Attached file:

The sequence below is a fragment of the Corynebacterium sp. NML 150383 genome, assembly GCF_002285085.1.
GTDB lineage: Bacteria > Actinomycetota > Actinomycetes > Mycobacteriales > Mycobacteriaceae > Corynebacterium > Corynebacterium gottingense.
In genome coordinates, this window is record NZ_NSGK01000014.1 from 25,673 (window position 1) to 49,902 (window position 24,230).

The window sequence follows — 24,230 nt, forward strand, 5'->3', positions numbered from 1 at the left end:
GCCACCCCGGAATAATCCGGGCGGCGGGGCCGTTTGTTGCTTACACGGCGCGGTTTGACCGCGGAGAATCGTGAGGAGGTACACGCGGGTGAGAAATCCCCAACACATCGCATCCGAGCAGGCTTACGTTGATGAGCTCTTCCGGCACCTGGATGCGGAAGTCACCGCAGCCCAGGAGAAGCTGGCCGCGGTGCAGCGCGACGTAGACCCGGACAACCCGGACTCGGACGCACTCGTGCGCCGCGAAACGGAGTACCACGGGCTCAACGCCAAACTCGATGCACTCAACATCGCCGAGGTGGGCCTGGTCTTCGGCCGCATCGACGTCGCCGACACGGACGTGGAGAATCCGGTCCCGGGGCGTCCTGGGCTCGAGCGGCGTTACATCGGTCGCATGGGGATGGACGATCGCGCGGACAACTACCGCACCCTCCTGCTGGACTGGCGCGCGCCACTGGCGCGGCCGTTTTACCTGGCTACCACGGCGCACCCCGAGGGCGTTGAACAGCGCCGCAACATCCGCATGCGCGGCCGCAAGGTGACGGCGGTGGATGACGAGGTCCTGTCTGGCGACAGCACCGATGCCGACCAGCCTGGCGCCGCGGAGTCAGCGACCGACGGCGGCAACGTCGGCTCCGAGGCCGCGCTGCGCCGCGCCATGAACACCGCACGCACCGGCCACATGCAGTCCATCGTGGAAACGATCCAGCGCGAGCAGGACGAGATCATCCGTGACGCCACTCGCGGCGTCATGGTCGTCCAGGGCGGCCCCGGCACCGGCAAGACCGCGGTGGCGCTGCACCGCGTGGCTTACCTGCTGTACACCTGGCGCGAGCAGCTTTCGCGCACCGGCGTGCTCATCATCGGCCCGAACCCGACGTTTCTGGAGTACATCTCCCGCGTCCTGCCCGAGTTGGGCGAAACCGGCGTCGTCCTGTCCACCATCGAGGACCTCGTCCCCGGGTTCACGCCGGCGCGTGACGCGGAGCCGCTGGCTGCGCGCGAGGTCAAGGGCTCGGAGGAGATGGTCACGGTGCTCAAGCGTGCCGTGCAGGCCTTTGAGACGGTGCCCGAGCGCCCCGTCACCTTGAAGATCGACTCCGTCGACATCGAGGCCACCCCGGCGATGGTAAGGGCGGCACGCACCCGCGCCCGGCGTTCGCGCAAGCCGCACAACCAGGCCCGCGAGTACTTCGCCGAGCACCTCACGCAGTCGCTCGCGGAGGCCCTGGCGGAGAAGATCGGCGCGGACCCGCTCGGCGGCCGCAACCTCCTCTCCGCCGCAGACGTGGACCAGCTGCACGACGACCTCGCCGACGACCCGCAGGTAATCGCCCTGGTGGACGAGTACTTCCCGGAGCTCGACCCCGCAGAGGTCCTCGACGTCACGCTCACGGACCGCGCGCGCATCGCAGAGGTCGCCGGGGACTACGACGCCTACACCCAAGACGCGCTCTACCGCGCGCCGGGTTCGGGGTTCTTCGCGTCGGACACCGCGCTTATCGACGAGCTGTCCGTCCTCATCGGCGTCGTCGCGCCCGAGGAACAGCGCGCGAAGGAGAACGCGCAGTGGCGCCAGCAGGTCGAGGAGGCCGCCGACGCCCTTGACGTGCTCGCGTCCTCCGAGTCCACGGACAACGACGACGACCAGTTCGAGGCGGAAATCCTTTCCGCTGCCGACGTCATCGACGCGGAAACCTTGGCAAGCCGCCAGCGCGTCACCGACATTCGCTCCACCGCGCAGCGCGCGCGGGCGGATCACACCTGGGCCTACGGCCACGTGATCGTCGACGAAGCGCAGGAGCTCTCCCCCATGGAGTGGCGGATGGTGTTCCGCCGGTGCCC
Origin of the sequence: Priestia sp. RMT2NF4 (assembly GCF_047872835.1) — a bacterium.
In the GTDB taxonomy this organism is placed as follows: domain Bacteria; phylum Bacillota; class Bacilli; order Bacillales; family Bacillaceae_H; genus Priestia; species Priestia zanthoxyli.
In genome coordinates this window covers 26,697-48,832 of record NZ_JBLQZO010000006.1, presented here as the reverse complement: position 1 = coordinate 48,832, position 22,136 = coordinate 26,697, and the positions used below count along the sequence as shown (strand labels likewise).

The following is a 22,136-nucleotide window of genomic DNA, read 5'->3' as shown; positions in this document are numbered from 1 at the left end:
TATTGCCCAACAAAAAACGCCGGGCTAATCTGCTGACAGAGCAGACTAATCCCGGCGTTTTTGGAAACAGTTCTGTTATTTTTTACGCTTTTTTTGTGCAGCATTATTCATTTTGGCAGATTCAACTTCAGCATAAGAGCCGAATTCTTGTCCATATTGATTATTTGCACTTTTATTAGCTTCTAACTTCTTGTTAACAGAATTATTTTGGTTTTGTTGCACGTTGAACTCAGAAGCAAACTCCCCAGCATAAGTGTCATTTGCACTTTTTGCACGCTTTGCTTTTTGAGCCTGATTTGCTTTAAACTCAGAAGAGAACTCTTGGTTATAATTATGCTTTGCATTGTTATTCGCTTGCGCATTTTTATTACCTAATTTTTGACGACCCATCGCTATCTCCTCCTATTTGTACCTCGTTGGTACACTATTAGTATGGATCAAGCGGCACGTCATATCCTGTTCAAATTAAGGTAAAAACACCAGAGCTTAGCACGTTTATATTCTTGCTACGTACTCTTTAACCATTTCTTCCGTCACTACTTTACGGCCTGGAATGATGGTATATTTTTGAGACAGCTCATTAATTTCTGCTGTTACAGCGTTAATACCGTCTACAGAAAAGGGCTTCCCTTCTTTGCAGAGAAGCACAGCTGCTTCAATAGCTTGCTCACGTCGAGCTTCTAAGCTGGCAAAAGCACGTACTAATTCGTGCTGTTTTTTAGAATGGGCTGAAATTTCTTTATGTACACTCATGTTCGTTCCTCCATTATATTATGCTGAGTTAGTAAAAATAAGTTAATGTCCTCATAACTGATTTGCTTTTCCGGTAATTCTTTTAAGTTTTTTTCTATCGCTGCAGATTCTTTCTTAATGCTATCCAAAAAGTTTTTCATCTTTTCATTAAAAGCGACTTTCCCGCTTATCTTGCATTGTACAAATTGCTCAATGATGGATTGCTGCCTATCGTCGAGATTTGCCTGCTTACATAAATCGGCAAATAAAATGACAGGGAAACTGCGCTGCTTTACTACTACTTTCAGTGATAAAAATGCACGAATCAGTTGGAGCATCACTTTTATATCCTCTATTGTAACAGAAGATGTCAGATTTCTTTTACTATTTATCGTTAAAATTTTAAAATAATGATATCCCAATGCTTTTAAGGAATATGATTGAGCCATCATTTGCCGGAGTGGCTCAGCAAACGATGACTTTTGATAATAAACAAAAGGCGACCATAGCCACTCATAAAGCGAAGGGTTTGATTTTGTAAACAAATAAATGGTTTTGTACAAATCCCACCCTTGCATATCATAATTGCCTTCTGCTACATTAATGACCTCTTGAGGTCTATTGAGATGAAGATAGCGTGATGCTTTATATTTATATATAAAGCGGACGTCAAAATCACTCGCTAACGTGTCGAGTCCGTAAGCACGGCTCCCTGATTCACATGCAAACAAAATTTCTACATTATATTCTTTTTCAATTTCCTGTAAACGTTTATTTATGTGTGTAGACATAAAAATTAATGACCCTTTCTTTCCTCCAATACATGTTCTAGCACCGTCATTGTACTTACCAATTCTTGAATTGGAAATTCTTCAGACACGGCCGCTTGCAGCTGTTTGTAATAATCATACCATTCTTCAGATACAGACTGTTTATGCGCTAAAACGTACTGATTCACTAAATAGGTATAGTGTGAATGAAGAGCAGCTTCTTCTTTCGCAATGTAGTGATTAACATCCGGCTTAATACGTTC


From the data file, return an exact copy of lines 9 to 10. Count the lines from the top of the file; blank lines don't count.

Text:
The following is a 22,136-nucleotide window of genomic DNA, read 5'->3' as shown; positions in this document are numbered from 1 at the left end:
TATTGCCCAACAAAAAACGCCGGGCTAATCTGCTGACAGAGCAGACTAATCCCGGCGTTTTTGGAAACAGTTCTGTTATTTTTTACGCTTTTTTTGTGCAGCATTATTCATTTTGGCAGATTCAACTTCAGCATAAGAGCCGAATTCTTGTCCATATTGATTATTTGCACTTTTATTAGCTTCTAACTTCTTGTTAACAGAATTATTTTGGTTTTGTTGCACGTTGAACTCAGAAGCAAACTCCCCAGCATAAGTGTCATTTGCACTTTTTGCACGCTTTGCTTTTTGAGCCTGATTTGCTTTAAACTCAGAAGAGAACTCTTGGTTATAATTATGCTTTGCATTGTTATTCGCTTGCGCATTTTTATTACCTAATTTTTGACGACCCATCGCTATCTCCTCCTATTTGTACCTCGTTGGTACACTATTAGTATGGATCAAGCGGCACGTCATATCCTGTTCAAATTAAGGTAAAAACACCAGAGCTTAGCACGTTTATATTCTTGCTACGTACTCTTTAACCATTTCTTCCGTCACTACTTTACGGCCTGGAATGATGGTATATTTTTGAGACAGCTCATTAATTTCTGCTGTTACAGCGTTAATACCGTCTACAGAAAAGGGCTTCCCTTCTTTGCAGAGAAGCACAGCTGCTTCAATAGCTTGCTCACGTCGAGCTTCTAAGCTGGCAAAAGCACGTACTAATTCGTGCTGTTTTTTAGAATGGGCTGAAATTTCTTTATGTACACTCATGTTCGTTCCTCCATTATATTATGCTGAGTTAGTAAAAATAAGTTAATGTCCTCATAACTGATTTGCTTTTCCGGTAATTCTTTTAAGTTTTTTTCTATCGCTGCAGATTCTTTCTTAATGCTATCCAAAAAGTTTTTCATCTTTTCATTAAAAGCGACTTTCCCGCTTATCTTGCATTGTACAAATTGCTCAATGATGGATTGCTGCCTATCGTCGAGATTTGCCTGCTTACATAAATCGGCAAATAAAATGACAGGGAAACTGCGCTGCTTTACTACTACTTTCAGTGATAAAAATGCACGAATCAGTTGGAGCATCACTTTTATATCCTCTATTGTAACAGAAGATGTCAGATTTCTTTTACTATTTATCGTTAAAATTTTAAAATAATGATATCCCAATGCTTTTAAGGAATATGATTGAGCCATCATTTGCCGGAGTGGCTCAGCAAACGATGACTTTTGATAATAAACAAAAGGCGACCATAGCCACTCATAAAGCGAAGGGTTTGATTTTGTAAACAAATAAATGGTTTTGTACAAATCCCACCCTTGCATATCATAATTGCCTTCTGCTACATTAATGACCTCTTGAGGTCTATTGAGATGAAGATAGCGTGATGCTTTATATTTATATATAAAGCGGACGTCAAAATCACTCGCTAACGTGTCGAGTCCGTAAGCACGGCTCCCTGATTCACATGCAAACAAAATTTCTACATTATATTCTTTTTCAATTTCCTGTAAACGTTTATTTATGTGTGTAGACATAAAAATTAATGACCCTTTCTTTCCTCCAATACATGTTCTAGCACCGTCATTGTACTTACCAATTCTTGAATTGGAAATTCTTCAGACACGGCCGCTTGCAGCTGTTTGTAATAATCATACCATTCTTCAGATACAGACTGTTTATGCGCTAAAACGTACTGATTCACTAAATAGGTATAGTGTGAATGAAGAGCAGCTTCTTCTTTCGCAATGTAGTGATTAACATCCGGCTTAATACGTTC